He lost his prominent sponsors and was suspended from U.S. swimming for three months, which affected his training and competition schedule.

While the punishment was brief, it was a massive setback to his career.

The incident tarnished his image, especially considering his status as one of the most decorated athletes in Olympic history. The scandal also led to debate about athletes’ drug usage and the expectations put on Olympic winners.

Despite the setback, Phelps made a comeback and continued to shine at the London Olympics 2012, adding four gold medals and two silver medals to his collection.

In the 2016 Rio de Janeiro Olympics, Phelps’ last one, he secured five gold and one silver medal.

Except for this controversy, Phelps’s legacy extends beyond his 28 medals, including 23 golds. His devotion, endurance, and influence on swimming made him iconic in Olympic history.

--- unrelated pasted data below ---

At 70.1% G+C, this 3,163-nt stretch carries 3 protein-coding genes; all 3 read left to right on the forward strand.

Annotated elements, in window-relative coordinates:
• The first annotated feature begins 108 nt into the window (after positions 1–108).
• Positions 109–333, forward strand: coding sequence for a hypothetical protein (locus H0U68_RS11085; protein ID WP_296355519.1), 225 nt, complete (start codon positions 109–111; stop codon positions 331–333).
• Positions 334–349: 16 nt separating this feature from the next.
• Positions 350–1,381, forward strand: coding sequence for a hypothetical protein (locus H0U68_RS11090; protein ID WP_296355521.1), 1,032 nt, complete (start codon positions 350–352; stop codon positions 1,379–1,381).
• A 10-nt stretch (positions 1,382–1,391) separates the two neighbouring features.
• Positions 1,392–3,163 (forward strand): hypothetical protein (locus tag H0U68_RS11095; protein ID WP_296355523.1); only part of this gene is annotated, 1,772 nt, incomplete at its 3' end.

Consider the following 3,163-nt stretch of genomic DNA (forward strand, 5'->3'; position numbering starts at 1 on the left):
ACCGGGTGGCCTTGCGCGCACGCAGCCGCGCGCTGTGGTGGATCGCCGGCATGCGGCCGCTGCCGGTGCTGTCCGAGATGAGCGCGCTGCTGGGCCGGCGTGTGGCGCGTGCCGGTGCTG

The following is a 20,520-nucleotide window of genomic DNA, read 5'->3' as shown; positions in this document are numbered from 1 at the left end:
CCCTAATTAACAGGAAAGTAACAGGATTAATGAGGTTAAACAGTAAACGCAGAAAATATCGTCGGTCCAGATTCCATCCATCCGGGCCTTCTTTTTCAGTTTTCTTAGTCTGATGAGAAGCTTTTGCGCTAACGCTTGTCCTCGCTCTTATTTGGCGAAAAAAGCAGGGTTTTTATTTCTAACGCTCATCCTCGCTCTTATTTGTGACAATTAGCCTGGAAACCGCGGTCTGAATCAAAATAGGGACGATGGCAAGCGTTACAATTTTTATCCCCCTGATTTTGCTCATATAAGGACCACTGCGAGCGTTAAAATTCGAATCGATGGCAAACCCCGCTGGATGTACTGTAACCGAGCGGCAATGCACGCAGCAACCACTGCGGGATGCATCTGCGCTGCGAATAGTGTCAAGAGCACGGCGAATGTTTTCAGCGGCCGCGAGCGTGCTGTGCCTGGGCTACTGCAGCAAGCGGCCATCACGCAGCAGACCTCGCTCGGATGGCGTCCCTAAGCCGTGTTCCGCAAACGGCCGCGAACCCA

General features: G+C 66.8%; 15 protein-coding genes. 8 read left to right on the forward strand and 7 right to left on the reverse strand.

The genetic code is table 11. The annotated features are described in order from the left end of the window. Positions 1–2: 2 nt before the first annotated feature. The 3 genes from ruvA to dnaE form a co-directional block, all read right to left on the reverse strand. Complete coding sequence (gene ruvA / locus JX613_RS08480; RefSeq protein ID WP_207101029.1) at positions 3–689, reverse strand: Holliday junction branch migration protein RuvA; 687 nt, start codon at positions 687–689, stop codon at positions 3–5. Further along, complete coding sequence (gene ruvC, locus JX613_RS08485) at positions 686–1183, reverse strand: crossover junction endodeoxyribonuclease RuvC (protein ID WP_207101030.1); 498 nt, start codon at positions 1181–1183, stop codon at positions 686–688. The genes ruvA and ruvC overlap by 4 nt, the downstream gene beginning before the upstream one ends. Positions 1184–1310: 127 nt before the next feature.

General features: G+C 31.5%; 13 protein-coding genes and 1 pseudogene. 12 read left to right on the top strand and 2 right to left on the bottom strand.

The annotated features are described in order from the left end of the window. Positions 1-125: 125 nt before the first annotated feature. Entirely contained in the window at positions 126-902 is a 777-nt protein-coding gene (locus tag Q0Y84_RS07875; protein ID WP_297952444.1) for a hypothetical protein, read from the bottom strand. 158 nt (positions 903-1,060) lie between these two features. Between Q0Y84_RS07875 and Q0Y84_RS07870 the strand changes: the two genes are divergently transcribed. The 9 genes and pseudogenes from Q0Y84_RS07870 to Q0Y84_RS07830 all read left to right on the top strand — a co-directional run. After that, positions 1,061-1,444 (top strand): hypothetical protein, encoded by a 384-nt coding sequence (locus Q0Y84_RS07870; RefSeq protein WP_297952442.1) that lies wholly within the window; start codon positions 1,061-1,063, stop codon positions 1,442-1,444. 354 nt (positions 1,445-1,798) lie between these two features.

3. China’s suspiciously fast Olympic swimming performances (1990s):

chinese-swimmers

The Chinese women’s swim team erupted onto the international stage from complete obscurity, netting four gold medals at the 1992 World Championships and 12 gold medals at the 1994 World Championships, having never won any before that. This dramatic transformation raised several eyebrows. Did they deserve praise, or was there something fishy?

In the run-up to the Asian games of 1994 in Hiroshima, seven members of the Chinese Women’s swim team tested positive for DHT or dihydrotestosterone – a performance-enhancing drug. 

After this revelation, several people suspected that China had a state-sanctioned doping program, but Chinese leaders denied this and blamed racist sports officials in Japan for manufacturing test results.

However, many remained unconvinced, and sports officials from Australia, America, Canada and Japan voted against Chinese participation in the 1995 Pan-Pacific Swimming Championships. 

In response, China proclaimed an official prohibition on performance-enhancing substances. However, this wasn’t enforced, and in 1998, a much bigger and humiliating scandal for China came to light.